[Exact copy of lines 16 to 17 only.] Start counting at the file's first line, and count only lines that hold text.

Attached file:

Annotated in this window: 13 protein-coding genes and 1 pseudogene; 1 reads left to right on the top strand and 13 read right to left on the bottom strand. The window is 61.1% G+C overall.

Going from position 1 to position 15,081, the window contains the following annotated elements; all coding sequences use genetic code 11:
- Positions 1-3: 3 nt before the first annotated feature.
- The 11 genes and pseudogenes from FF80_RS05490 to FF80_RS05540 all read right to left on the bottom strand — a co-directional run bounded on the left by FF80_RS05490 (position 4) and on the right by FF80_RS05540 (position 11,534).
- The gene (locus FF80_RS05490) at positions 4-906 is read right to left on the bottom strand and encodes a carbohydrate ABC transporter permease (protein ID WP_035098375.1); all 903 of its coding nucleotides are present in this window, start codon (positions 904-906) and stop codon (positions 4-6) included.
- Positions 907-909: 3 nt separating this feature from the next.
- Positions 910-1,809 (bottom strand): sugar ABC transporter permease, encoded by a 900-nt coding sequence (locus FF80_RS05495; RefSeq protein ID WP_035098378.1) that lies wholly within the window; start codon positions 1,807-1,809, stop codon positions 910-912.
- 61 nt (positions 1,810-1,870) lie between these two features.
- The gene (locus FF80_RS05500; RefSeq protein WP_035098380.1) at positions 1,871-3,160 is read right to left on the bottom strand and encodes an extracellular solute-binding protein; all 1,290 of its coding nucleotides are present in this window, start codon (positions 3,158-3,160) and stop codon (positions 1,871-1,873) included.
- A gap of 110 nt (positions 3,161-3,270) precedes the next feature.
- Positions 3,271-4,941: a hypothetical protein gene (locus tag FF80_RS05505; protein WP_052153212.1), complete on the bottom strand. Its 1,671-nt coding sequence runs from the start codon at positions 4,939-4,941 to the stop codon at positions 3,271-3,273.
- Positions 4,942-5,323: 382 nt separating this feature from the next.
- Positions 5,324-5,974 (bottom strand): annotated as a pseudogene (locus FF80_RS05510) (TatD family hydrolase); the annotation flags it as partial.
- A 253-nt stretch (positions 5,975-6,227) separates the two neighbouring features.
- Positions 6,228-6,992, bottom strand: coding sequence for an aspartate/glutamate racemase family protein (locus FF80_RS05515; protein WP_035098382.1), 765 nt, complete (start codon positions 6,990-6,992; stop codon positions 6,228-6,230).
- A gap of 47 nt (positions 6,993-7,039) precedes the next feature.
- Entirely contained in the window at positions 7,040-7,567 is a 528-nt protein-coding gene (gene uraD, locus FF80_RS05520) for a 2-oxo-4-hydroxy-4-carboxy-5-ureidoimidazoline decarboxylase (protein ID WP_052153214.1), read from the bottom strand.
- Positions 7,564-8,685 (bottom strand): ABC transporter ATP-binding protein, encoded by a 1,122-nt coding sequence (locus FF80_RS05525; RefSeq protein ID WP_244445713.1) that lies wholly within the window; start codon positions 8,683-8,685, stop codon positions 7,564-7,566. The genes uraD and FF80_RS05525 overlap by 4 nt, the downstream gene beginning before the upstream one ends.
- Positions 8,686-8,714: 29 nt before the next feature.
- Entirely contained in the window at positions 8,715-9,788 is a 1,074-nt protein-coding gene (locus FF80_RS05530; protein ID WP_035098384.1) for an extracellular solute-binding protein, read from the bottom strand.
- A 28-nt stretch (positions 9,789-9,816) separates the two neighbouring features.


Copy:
- A gap of 47 nt (positions 6,993-7,039) precedes the next feature.
- Entirely contained in the window at positions 7,040-7,567 is a 528-nt protein-coding gene (gene uraD, locus FF80_RS05520) for a 2-oxo-4-hydroxy-4-carboxy-5-ureidoimidazoline decarboxylase (protein ID WP_052153214.1), read from the bottom strand.